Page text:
SalemNews.com, Salem, MA

Special Report

September 8, 2011

Muslim-Americans say their faith hijacked

LAWRENCE, Mass. — He's lived in Lawrence, Mass., for 13 years. He speaks fluent English. He is on the local zoning board and he's running for election to the school committee.

Couldn't get much more American than that.

Yet when Kemal Bozkurt travels — especially to and from his homeland of Turkey — he is treated like a criminal.

"I don't have a problem personally in the city or in my job," said Bozkurt, a librarian at the Lawrence Public Library. "But Muslim-Americans have been affected negatively. With Homeland Security, there is a paranoia."

Every summer, Bozkurt takes a trip to Turkey to visit relatives. And every year since 9/11, he has been detained on his return, sometimes for three or four hours, by government agents who ask the same questions over and over while his wife and children wait.

"When will this end?" asks an exasperated Bozkurt. "There are bad people in every culture and every religion. But because of a few bad people, we are all penalized."

As the nation reflects on the 10th anniversary of the terrorist attacks of Sept. 11, 2001, perhaps no group of people in this country has been more adversely affected than Muslim-Americans. Whether it's profiling by airport security or anti-Islam slurs by bigots, Muslim-Americans have put up with a lot, said Bozkurt.

But it's not all bad, he said, noting the flip side of 9/11 has been the bringing together of people of different faiths, backgrounds and ethnicities.

"After Sept. 11, there were some good things," Bozkurt said. "Many Americans didn't listen to the media and the politicians. They found a Koran and learned what is Islam. When they found the real Muslim, they found that we don't kill. It's impossible," sad Bozkurt.

Text Only | Photo Reprints
Special Report

Local News
  • Salem extends principal search SALEM -- Superintendent Stephen Russell has extended the search for three new principals, arguably the most important personnel decisions he will make in his three years as head of the public schools. Russell is about to hire principals to guide turn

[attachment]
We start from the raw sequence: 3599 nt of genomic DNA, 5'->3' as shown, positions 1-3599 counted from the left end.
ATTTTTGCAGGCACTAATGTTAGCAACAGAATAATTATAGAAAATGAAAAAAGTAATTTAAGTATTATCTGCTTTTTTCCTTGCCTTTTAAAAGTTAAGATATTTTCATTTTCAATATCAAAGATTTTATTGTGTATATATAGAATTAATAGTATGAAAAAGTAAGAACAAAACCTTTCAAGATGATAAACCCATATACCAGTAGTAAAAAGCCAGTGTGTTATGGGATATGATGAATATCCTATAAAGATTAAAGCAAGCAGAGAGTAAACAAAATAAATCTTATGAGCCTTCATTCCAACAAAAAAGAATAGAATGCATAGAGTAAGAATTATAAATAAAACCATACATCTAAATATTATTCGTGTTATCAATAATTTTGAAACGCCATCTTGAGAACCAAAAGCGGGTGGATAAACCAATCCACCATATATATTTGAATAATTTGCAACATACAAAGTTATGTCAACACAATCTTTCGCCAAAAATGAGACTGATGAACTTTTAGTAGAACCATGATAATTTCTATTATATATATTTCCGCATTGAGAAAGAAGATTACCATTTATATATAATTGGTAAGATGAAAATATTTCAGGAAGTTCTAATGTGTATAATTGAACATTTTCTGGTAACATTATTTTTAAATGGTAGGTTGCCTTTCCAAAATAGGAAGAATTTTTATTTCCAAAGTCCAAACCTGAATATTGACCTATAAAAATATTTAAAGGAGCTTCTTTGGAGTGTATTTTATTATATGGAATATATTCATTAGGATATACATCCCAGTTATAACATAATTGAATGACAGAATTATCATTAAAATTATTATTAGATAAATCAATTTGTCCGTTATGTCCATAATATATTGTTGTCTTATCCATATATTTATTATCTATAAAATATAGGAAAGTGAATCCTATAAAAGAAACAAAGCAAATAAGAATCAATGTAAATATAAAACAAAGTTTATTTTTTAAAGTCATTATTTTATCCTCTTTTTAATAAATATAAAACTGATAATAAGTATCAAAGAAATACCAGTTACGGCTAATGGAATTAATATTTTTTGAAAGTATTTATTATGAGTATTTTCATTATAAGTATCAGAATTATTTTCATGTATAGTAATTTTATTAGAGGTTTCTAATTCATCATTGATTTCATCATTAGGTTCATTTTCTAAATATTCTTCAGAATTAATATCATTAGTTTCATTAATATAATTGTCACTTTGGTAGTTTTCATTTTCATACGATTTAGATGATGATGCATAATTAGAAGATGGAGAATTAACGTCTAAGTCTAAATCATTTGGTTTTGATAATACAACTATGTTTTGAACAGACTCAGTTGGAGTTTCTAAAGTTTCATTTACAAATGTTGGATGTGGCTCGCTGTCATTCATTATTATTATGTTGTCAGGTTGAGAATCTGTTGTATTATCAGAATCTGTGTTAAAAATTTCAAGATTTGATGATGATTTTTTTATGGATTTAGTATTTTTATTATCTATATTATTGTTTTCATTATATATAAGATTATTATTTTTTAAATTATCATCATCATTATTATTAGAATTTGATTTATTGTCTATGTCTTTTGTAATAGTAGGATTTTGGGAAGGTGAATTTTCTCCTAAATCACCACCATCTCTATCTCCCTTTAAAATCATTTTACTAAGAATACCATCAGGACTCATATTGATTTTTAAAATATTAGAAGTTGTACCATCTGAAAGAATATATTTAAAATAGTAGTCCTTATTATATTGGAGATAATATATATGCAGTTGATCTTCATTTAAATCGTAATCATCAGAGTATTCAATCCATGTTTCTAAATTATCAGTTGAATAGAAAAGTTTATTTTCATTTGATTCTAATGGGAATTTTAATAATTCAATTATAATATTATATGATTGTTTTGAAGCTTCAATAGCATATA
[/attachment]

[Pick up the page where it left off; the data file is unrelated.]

April 24, 2014

  • 140423_SN_KYU_CROSSWALK A safer place to cross

    PEABODY -- A little more than a year after tragedy struck, the new pedestrian traffic signal in front of St. Adelaide's Parish is installed and operational. "My dad worked his whole life in the service of his community, church and country, and it giv

    April 24, 2014 1 Photo 5 Stories

  • MBTA proposes commuter-rail fee increase SALEM -- The train to Boston is about to get more expensive. Across-the-board fare increases recently proposed by the MBTA would raise the price of single trips on the commuter rail by 25 to 50 cents and the cost of monthly passes from between $10 fo

    April 24, 2014

  • Unrepentant serial drunken driver gets 31/2 to 5 years PEABODY -- Despite what a judge and prosecutor called an attempt to "hijack" the proceedings in his case, a serial drunken driver from Peabody was sentenced to state prison yesterday. Right up to the end, Peter Hurley, 53, was adamant that he'd done

    April 24, 2014

  • pipes1 Sewerage repair delay sparks worry MARBLEHEAD -- Serious concerns are building over delays in the repair of a sewer pipe connecting Marblehead to the South Essex Sewerage District in Salem. The need for replacing the two pipes became apparent in March 2013, when one began to leak int

    April 24, 2014 2 Photos